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Sexually Transmitted Diseases:
doi: 10.1097/OLQ.0b013e31828bfccf
Original Study

Natural history of Mycoplasma genitalium Infection in a Cohort of Female Sex Workers in Kampala, Uganda

Vandepitte, Judith MD*; Weiss, Helen A. PhD; Kyakuwa, Nassim BSc*; Nakubulwa, Susan BSc*; Muller, Etienne PhD; Buvé, Anne PhD§; Van der Stuyft, Patrick PhD§∥; Hayes, Richard DSc; Grosskurth, Heiner PhD*†

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Abstract

Background

There have been few studies of the natural history of Mycoplasma genitalium in women. We investigated patterns of clearance and recurrence of untreated M. genitalium infection in a cohort of female sex workers in Uganda.

Methods

Women diagnosed as having M. genitalium infection at enrollment were retested for the infection at 3-month intervals. Clearance of infection was defined as testing negative after having a previous positive result: persistence was defined as testing positive after a preceding positive test result, and recurrence as testing positive after a preceding negative test result. Adjusted hazard ratios for M. genitalium clearance were estimated using Cox proportional hazards regression.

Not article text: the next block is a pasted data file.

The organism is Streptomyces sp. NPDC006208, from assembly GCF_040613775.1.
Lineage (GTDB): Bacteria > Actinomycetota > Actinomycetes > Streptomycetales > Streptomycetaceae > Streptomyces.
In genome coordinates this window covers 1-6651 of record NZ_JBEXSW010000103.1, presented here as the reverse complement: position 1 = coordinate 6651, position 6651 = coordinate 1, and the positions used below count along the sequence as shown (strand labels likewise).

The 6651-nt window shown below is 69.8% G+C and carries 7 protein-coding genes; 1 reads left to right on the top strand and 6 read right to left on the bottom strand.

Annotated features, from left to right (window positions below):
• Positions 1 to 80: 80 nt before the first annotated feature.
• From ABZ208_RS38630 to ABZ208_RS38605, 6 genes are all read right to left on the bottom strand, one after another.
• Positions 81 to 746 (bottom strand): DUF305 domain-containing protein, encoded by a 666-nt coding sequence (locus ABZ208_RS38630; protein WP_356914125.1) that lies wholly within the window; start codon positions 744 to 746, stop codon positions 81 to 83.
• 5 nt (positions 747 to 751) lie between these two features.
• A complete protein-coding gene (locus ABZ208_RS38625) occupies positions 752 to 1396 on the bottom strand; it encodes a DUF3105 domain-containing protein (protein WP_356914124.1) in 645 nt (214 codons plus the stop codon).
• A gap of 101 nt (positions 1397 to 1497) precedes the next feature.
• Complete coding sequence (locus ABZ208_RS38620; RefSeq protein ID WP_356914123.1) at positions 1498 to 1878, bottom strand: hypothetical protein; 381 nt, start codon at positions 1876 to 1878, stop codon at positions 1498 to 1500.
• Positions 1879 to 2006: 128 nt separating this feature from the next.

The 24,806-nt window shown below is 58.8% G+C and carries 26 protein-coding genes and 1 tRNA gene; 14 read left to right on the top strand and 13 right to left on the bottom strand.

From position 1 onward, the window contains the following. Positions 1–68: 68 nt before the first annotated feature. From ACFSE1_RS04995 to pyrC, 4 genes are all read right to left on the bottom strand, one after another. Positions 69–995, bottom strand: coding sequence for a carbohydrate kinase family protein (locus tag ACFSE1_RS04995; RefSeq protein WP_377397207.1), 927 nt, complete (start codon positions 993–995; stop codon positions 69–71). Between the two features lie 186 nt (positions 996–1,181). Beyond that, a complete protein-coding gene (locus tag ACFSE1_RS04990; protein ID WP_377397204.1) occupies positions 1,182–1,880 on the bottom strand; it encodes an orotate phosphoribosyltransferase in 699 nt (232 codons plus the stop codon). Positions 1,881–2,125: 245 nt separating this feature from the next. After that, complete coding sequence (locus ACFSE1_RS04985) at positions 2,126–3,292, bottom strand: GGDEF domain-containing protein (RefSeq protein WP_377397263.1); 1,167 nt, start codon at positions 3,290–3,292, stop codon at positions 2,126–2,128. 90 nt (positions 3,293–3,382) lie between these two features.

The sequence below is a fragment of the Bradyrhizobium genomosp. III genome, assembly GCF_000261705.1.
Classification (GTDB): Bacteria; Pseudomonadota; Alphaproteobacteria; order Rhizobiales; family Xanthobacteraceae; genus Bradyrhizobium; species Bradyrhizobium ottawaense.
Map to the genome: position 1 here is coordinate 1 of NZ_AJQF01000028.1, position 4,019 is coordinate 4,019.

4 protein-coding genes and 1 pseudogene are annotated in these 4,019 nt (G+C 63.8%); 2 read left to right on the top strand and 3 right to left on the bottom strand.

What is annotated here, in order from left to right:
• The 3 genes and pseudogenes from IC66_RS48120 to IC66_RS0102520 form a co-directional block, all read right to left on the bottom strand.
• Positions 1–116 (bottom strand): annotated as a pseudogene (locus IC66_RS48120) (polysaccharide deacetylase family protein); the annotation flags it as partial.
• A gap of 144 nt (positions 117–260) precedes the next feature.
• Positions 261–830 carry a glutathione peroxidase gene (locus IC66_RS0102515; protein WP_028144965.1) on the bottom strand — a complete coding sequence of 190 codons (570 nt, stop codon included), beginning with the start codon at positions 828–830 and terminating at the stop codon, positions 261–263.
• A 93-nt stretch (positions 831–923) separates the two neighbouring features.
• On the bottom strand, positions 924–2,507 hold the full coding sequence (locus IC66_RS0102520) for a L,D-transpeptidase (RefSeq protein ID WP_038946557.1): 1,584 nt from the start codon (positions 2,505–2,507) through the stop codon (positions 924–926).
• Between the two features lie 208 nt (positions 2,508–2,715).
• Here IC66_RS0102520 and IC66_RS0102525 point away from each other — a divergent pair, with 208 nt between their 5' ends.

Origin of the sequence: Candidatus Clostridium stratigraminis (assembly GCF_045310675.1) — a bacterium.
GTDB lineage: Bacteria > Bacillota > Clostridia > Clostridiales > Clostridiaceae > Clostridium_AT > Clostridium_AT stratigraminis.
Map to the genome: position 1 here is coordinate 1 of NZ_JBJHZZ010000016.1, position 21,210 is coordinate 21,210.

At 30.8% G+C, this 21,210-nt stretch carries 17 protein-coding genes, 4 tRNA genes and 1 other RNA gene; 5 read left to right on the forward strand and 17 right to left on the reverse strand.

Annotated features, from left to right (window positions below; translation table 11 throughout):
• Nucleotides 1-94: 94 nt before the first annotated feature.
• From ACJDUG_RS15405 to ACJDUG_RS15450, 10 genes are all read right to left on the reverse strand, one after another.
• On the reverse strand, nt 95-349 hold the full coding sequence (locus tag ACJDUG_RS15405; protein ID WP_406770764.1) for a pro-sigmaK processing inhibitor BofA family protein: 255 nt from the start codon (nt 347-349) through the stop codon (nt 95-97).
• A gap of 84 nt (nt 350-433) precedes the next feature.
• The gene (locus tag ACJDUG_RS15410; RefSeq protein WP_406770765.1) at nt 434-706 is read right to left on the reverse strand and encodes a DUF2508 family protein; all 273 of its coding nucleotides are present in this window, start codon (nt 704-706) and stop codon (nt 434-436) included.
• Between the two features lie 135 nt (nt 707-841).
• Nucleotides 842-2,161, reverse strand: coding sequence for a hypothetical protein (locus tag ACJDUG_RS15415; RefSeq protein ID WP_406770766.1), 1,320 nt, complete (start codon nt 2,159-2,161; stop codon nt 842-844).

Results

Among 119 participants infected with M. genitalium at enrollment (prevalence, 14%), 55% had spontaneously cleared the infection within 3 months; 83%, within 6; and 93%, within 12 months. The overall clearance rate was 25.7/100 person-years (pyr; 95% confidence interval, 21.4–31.0). HIV-positive women cleared M. genitalium infection more slowly than did HIV-negative women (20.6/100 pyr vs. 31.3/100 pyr, P = 0.03). The clearance rate was slower among HIV-positive women with CD4 counts less than 350/mL3 than among those with higher CD4 counts (9.88/100 pyr vs. 29.5/100 pyr, P <; 0.001). After clearing the infection, M. genitalium infection recurred in 39% women.

Conclusions

M. genitalium is likely to persist and recur in the female genital tract. Because of the urogenital tract morbidity caused by the infection and the observed association with HIV acquisition, further research is needed to define screening modalities, especially in populations at high risk for HIV, and to optimize effective and affordable treatment options.

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